[Beowulf] Docker in HPC
landman at scalableinformatics.com
Fri Nov 29 07:49:04 PST 2013
On 11/29/2013 06:16 AM, Olli-Pekka Lehto wrote:
> Thus it might not be a question of choosing to adopt it and sell it to
> the users but rather having to respond to user demand for it. This means
> understanding and dealing with the constraints involved with especially
> InfiniBand-based HPC clusters which you outlined pretty well in your mail.
My thoughts are, that while its not necessarily the first to market with
the concept, the Docker.io folks have benefited from a technological
convergence of sorts, where they were able to assemble, from
pre-existing parts (that work relatively well on their own), the
solution. Moreover, there are real problems that this can be applied
to, with the specifics of repeatable environments for computational
Actually that in and of itself bears a strong need for discussion.
Non-repeatable results, or results that cannot be repeated due to an
inability to run or rerun the simulation, should be treated as transient
results, and handled with the appropriate skepticism that infrequent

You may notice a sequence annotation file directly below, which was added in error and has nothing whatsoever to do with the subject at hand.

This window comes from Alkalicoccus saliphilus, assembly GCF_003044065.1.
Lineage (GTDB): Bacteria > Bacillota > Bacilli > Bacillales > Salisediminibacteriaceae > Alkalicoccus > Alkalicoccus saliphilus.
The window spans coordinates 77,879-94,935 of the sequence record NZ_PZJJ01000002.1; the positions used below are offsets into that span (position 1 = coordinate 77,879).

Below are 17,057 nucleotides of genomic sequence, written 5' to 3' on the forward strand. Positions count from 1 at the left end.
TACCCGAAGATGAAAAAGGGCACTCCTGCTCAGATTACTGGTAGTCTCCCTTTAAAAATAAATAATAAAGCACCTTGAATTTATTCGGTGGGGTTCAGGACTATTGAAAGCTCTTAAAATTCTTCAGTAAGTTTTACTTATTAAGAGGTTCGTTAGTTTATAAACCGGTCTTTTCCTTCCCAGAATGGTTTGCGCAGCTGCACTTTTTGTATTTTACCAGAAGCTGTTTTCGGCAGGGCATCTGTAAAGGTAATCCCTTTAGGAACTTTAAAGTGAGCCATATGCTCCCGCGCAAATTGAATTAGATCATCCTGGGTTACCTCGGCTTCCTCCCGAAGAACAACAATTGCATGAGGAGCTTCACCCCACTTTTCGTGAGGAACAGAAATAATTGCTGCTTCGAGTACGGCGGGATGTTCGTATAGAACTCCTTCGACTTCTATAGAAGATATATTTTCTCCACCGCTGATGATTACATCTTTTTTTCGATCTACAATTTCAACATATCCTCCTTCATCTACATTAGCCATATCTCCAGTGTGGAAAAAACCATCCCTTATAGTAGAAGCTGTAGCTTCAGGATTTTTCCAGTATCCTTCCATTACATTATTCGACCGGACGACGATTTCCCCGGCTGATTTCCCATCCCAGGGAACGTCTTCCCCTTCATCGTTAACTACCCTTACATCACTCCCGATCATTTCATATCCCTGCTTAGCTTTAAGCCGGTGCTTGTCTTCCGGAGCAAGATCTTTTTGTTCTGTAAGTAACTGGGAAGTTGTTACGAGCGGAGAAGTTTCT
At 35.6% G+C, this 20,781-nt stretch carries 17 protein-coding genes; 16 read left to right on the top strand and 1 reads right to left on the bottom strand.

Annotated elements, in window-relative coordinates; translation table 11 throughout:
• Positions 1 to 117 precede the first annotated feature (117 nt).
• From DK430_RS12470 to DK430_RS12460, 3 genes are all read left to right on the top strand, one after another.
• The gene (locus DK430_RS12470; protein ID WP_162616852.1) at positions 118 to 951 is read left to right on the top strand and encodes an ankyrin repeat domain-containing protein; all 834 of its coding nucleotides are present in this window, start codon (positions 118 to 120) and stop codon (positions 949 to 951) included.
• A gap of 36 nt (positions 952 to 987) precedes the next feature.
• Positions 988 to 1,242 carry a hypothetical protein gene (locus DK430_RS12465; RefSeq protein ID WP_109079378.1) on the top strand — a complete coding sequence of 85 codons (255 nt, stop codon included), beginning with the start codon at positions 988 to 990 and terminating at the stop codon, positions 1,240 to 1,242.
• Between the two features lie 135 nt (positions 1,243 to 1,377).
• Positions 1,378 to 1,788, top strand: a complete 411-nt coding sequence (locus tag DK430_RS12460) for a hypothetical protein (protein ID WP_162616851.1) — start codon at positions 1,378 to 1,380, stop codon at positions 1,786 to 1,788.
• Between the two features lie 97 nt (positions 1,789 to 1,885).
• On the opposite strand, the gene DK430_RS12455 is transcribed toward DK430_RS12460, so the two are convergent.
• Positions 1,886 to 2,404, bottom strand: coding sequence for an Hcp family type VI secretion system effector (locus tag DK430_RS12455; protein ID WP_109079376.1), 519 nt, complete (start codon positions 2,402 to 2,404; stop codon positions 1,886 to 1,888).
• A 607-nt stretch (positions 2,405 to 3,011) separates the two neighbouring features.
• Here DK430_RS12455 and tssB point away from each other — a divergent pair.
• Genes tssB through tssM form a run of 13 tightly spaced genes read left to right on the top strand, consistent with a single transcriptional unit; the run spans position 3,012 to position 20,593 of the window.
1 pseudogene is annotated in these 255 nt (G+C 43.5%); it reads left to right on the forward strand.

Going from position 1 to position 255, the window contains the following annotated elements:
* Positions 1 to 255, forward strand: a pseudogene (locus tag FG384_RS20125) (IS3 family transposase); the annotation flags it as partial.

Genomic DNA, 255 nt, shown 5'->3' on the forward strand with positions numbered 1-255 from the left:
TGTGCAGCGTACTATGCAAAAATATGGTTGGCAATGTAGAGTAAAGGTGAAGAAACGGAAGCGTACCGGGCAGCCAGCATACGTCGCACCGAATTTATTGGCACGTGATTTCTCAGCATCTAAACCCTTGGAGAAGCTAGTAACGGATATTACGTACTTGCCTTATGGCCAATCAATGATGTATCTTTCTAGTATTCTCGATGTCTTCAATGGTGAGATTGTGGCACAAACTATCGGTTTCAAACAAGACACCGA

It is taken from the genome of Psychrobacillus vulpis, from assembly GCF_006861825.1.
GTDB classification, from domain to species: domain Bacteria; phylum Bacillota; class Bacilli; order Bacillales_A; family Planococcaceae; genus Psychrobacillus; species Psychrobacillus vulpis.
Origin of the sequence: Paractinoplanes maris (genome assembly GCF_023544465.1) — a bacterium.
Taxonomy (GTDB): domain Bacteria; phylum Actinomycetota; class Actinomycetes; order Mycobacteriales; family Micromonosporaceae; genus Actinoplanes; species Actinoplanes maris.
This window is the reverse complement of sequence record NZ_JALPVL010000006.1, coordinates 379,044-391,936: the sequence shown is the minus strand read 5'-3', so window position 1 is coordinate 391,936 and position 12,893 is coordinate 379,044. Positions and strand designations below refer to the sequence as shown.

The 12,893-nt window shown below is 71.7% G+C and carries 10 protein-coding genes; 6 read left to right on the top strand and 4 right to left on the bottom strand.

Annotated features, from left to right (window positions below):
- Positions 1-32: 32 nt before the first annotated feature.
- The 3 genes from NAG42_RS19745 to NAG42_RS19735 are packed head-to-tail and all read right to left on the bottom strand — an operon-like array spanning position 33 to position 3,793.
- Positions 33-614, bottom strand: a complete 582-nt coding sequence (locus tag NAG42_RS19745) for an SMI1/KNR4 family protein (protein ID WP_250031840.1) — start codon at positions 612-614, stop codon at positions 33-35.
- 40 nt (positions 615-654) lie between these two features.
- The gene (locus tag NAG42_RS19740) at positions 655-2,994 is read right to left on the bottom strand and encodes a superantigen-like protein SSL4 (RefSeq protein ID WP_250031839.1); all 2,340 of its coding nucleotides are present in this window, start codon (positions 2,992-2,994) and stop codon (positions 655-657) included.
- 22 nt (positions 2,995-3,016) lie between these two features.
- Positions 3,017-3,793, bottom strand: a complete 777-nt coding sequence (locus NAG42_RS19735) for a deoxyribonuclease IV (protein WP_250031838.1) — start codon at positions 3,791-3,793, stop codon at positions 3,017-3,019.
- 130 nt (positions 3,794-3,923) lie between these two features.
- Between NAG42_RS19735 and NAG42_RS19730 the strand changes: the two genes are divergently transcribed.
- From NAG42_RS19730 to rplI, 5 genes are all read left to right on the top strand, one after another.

results are. Or if the investigator wants to leverage some of the
statistical techniques used in HEP, there are techniques for doing so.
But it is important to, not simply publish papers on research results,
but code/algorithms, and raw data if possible.
I remember having my hands proverbially slapped when I wanted to do this
in the early 90s during my thesis work. It has always bugged me ... I
benefited from shared and peer reviewed code and data. I would hope
that there would be an appropriate journal for that someday.
Mebbe there is, and I don't know about it now. If not, this could be a
fun side project. Sort of a PLOS code/data/algorithm/test case
repository to reference published work. Not bio focused specifically
(PLOS has been very bio centric). I know there was a Computational
Physics Communications journal (mostly CFD and related) 20 years ago.
And one of the very first things I did for my thesis group was to type
in the Hermann Skillman code
which was published in 1963 in ancient fortran, and try to port it to
(then) modern fortran. I wound up writing my own self-consistent field
electronic structure calculation, but I couldn't share it as it had
Numerical Recipes code in it (I was lazy and used some splines, and the
FWIW: I still pull that code out every few years and look at it. Mebbe
I'll rewrite it someday. I dunno.
Joseph Landman, Ph.D
Founder and CEO
Scalable Informatics, Inc.
email: landman at scalableinformatics.com
web : http://scalableinformatics.com
twtr : @scalableinfo
phone: +1 734 786 8423 x121
cell : +1 734 612 4615
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